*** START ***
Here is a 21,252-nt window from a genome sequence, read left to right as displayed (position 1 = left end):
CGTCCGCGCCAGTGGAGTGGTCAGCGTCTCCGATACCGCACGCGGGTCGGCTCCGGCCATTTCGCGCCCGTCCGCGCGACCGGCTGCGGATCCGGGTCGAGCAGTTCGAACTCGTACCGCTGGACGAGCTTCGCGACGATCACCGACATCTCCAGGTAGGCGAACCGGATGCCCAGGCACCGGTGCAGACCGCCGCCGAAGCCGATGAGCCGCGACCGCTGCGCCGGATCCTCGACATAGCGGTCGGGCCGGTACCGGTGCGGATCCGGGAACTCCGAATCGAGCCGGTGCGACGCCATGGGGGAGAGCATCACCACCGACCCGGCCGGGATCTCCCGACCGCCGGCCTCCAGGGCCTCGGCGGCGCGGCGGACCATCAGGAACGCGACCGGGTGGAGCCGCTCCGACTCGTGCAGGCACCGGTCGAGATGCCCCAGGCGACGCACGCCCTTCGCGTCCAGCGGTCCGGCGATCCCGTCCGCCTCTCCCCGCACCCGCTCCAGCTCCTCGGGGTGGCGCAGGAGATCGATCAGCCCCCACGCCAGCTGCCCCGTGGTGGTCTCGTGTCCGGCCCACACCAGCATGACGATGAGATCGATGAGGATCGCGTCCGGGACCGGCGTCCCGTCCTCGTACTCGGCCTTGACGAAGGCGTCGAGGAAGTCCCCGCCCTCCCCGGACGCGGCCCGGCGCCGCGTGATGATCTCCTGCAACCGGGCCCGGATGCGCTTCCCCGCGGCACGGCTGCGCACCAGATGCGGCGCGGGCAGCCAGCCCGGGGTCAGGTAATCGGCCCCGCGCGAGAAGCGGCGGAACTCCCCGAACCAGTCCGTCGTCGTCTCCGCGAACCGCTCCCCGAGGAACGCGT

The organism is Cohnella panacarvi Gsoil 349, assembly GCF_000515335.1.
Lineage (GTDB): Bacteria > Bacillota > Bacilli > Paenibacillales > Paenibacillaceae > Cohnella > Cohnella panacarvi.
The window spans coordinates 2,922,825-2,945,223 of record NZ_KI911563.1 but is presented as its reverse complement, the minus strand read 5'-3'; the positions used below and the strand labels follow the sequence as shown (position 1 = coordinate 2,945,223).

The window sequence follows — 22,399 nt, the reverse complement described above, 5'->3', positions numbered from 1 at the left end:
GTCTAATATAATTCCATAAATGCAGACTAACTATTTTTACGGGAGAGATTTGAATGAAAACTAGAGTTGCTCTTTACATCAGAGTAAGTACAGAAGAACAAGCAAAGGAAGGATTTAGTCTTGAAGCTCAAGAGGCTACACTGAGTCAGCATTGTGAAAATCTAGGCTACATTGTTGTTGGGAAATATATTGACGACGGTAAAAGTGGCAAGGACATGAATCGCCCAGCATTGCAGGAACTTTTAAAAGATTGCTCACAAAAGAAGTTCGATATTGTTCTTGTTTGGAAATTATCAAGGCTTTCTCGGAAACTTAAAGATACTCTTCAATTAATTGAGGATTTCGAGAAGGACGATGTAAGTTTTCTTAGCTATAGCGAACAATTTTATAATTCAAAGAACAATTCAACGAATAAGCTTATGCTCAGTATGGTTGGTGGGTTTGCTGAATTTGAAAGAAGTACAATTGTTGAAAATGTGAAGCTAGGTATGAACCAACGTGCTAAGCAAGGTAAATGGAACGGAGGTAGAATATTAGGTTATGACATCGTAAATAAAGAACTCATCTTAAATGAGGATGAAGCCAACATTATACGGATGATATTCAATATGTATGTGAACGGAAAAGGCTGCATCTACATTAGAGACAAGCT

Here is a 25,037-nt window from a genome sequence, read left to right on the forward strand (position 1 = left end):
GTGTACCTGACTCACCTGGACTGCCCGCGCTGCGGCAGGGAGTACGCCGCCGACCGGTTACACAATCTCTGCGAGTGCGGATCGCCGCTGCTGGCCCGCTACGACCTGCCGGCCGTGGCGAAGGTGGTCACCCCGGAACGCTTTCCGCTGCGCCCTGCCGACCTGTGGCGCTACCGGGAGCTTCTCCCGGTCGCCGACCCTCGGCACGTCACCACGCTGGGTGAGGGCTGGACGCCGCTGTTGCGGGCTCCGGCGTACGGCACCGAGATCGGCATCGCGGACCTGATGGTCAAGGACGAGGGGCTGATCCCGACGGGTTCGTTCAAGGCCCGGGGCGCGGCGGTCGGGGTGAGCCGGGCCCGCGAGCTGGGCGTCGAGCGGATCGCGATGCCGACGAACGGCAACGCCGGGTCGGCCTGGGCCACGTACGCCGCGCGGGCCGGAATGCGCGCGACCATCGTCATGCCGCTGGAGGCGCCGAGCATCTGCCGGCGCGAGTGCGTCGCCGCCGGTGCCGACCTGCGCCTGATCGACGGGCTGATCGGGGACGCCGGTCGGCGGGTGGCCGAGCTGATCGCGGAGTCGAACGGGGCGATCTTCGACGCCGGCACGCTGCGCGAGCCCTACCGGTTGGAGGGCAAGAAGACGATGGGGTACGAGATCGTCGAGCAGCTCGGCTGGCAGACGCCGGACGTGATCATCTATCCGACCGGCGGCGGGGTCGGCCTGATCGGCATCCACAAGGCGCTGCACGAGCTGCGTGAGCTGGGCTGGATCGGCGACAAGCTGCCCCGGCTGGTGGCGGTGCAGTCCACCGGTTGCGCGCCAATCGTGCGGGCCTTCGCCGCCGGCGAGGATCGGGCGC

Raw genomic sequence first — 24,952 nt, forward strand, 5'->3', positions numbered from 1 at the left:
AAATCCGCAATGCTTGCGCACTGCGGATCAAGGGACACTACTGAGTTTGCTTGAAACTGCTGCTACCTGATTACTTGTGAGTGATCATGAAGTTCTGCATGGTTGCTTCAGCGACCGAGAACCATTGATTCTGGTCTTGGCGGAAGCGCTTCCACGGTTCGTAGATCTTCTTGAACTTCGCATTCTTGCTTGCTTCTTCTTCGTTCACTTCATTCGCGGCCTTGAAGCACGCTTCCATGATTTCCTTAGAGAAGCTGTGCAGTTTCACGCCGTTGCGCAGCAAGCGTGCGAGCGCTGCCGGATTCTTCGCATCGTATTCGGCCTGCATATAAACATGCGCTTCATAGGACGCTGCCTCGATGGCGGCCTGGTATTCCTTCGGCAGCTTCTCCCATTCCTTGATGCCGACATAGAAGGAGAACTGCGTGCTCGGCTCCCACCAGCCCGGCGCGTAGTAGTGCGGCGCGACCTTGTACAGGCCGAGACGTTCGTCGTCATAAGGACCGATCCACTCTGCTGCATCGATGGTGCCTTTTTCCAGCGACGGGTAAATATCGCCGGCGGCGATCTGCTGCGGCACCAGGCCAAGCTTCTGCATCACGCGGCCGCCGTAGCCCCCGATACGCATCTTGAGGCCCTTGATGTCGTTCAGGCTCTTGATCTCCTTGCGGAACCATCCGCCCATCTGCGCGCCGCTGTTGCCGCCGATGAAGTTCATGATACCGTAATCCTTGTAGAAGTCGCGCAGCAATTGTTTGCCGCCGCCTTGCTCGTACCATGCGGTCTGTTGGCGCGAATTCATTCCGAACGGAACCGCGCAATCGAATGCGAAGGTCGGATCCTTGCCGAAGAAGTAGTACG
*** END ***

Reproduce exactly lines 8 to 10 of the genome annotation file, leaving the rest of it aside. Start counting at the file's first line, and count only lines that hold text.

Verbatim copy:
Here is a 25,037-nt window from a genome sequence, read left to right on the forward strand (position 1 = left end):
GTGTACCTGACTCACCTGGACTGCCCGCGCTGCGGCAGGGAGTACGCCGCCGACCGGTTACACAATCTCTGCGAGTGCGGATCGCCGCTGCTGGCCCGCTACGACCTGCCGGCCGTGGCGAAGGTGGTCACCCCGGAACGCTTTCCGCTGCGCCCTGCCGACCTGTGGCGCTACCGGGAGCTTCTCCCGGTCGCCGACCCTCGGCACGTCACCACGCTGGGTGAGGGCTGGACGCCGCTGTTGCGGGCTCCGGCGTACGGCACCGAGATCGGCATCGCGGACCTGATGGTCAAGGACGAGGGGCTGATCCCGACGGGTTCGTTCAAGGCCCGGGGCGCGGCGGTCGGGGTGAGCCGGGCCCGCGAGCTGGGCGTCGAGCGGATCGCGATGCCGACGAACGGCAACGCCGGGTCGGCCTGGGCCACGTACGCCGCGCGGGCCGGAATGCGCGCGACCATCGTCATGCCGCTGGAGGCGCCGAGCATCTGCCGGCGCGAGTGCGTCGCCGCCGGTGCCGACCTGCGCCTGATCGACGGGCTGATCGGGGACGCCGGTCGGCGGGTGGCCGAGCTGATCGCGGAGTCGAACGGGGCGATCTTCGACGCCGGCACGCTGCGCGAGCCCTACCGGTTGGAGGGCAAGAAGACGATGGGGTACGAGATCGTCGAGCAGCTCGGCTGGCAGACGCCGGACGTGATCATCTATCCGACCGGCGGCGGGGTCGGCCTGATCGGCATCCACAAGGCGCTGCACGAGCTGCGTGAGCTGGGCTGGATCGGCGACAAGCTGCCCCGGCTGGTGGCGGTGCAGTCCACCGGTTGCGCGCCAATCGTGCGGGCCTTCGCCGCCGGCGAGGATCGGGCGC

Raw genomic sequence first — 24,952 nt, forward strand, 5'->3', positions numbered from 1 at the left: